Precious Cells: Inside the business of stem cell storage

Salem, a qualified doctor, founded the company along with his wife, a dentist. He says the decision to go into stem cells originated in a desire to protect his first child once his wife had become pregnant.

“We were expecting our first child and wanted to store the [umbilical] cord blood, knowing that this was going to be quite a valuable resource. 

“I was involved in one of the largest European trials for stem cells for people suffering from a heart attack. Part of the research I was involved in found that we were treating older patients with their own stem cells and a majority of them were on a range of different drugs, like Beta-blockers. 

“I was thinking that this treatment was just not as effective had the cells been harvested from a younger patient, and if they had not been on those drugs.”

Stem cells harvested from adults typically come from the richest store of blood cells – the bone marrow; but optimally, it would be the more ‘naive’ or non-specilised cells in the umbilical cord (as opposed to the embryo itself, the idea of which causes so much controversy.) 

In the UK as well as in the world, there is a multi-billion pound industry in stem cell banking. Customers, often high net-worths, store their stem cells at a time when they’re healthy, at a registered stem cell bank, to access them when they’re needed for such medical problems as heart disease and cancer. These procedures are safer and less expensive then modern day analogues – for example, treatment of a stroke would cost £150,000 with stem cells – compared to £800,000 on the NHS.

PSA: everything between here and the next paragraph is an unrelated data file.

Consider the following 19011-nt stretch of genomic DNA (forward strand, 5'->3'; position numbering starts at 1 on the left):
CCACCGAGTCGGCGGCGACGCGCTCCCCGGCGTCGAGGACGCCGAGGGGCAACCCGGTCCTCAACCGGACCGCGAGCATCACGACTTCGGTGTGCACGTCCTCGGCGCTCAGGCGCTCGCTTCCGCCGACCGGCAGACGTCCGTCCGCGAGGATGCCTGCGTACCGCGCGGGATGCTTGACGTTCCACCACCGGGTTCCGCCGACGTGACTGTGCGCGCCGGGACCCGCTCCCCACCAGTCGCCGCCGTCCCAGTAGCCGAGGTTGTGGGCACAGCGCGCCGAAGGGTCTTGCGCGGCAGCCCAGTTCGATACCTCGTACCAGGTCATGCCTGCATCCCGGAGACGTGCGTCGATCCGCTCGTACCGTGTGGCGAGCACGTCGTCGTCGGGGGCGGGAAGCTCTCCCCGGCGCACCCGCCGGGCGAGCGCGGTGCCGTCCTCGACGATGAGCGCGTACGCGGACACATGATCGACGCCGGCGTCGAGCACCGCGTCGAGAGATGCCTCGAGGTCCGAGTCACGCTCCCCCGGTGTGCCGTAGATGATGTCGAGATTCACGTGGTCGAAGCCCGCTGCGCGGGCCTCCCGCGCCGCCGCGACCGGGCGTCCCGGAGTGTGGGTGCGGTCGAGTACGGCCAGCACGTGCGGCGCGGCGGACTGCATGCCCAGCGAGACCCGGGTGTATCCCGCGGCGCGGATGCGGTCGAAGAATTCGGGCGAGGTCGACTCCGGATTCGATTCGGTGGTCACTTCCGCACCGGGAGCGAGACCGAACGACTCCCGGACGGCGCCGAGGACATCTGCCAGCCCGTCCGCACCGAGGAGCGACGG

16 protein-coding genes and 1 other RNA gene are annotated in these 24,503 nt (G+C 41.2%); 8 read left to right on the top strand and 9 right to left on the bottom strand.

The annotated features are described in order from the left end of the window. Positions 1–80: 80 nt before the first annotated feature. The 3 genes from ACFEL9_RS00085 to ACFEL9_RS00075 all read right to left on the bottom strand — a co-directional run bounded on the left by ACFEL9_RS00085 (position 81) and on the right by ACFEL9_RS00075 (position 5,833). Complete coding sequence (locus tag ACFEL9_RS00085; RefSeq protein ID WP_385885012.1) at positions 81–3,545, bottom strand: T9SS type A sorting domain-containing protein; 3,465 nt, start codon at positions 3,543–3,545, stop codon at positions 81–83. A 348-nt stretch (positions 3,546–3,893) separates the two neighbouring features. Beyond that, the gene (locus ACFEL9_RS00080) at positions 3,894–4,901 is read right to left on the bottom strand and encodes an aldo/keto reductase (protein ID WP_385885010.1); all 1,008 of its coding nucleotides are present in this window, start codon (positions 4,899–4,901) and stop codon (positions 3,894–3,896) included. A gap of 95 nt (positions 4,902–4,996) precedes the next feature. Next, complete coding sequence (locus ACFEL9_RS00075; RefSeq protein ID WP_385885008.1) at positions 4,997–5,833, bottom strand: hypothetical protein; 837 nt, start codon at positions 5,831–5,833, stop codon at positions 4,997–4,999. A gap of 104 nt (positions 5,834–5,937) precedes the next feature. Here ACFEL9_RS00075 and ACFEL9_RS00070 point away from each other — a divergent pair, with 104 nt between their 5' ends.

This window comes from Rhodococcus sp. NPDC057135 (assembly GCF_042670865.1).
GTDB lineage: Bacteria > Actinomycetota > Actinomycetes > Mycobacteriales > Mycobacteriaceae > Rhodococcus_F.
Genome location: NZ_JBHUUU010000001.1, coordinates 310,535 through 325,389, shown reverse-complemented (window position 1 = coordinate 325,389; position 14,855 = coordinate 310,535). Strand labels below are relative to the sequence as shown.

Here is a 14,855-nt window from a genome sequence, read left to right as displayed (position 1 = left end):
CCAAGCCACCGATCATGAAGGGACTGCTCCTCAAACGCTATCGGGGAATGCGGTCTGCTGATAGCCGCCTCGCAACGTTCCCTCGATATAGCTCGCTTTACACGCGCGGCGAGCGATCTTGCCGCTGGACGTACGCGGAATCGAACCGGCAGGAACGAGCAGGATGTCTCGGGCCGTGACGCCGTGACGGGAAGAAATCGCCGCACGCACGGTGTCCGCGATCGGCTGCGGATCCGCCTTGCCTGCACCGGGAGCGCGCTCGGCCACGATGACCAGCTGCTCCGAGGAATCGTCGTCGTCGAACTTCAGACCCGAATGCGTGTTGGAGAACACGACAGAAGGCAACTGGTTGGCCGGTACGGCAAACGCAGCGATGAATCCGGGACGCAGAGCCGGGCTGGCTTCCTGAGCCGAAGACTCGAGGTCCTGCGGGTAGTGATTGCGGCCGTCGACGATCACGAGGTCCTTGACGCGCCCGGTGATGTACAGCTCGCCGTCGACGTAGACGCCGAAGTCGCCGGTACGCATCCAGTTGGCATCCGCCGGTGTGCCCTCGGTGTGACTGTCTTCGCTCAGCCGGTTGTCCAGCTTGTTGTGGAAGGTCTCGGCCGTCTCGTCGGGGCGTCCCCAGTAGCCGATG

It was during the heart attack medical trials that Salem developed the idea which would spin out into a business. “So it was kind of like the eureka moment: a stem cell should come from a patient when he was, A, younger and, B, before taking any [prescribed] drugs.”

Salem, his wife and various friends launched Precious Cells Group, now based in a lab outside of London, in 2010.

The business expanded quickly, accepting the wide gamut of patients – pregnant women, the elderly, and genetically predisposed individuals – who wanted to bank their stem cells. 

“We’ve got a team of trained technicians working 24 hours a day 7 days a week in the maternity hospital department,” he says, as well as partnering with a private hospital in London.

“Every single parent now that comes into that hospital is offered the choice of donating it which helps the government, or storing it for themselves and their family’s use only, and they pay a fee.”

Despite this growth, and as might be expected in an industry as complex and specialised as stem cell banking, the company is faced with a number of challenges. Primarily, that of awareness. 

Even those who should know, i.e. patients for whom stem cells could make a real difference in treatment and disease prevention, often don’t known about it – it is illegal for anyone in the NHS to ‘advertise’ for a private service, even if the NHS doesn’t offer a like-for-like service.

“The umbilical cord, which has a lot of [the most valuable] blood, is classed as medical waste. So it just gets incinerated. Our [partnered] hospital gets 15-20 pregnant women walking through it everyday: none of them have heard of chord blood banking.

When people leave the hospital, they ask, ‘Why haven’t I heard of this? Why’s my doctor not told me about this?'”

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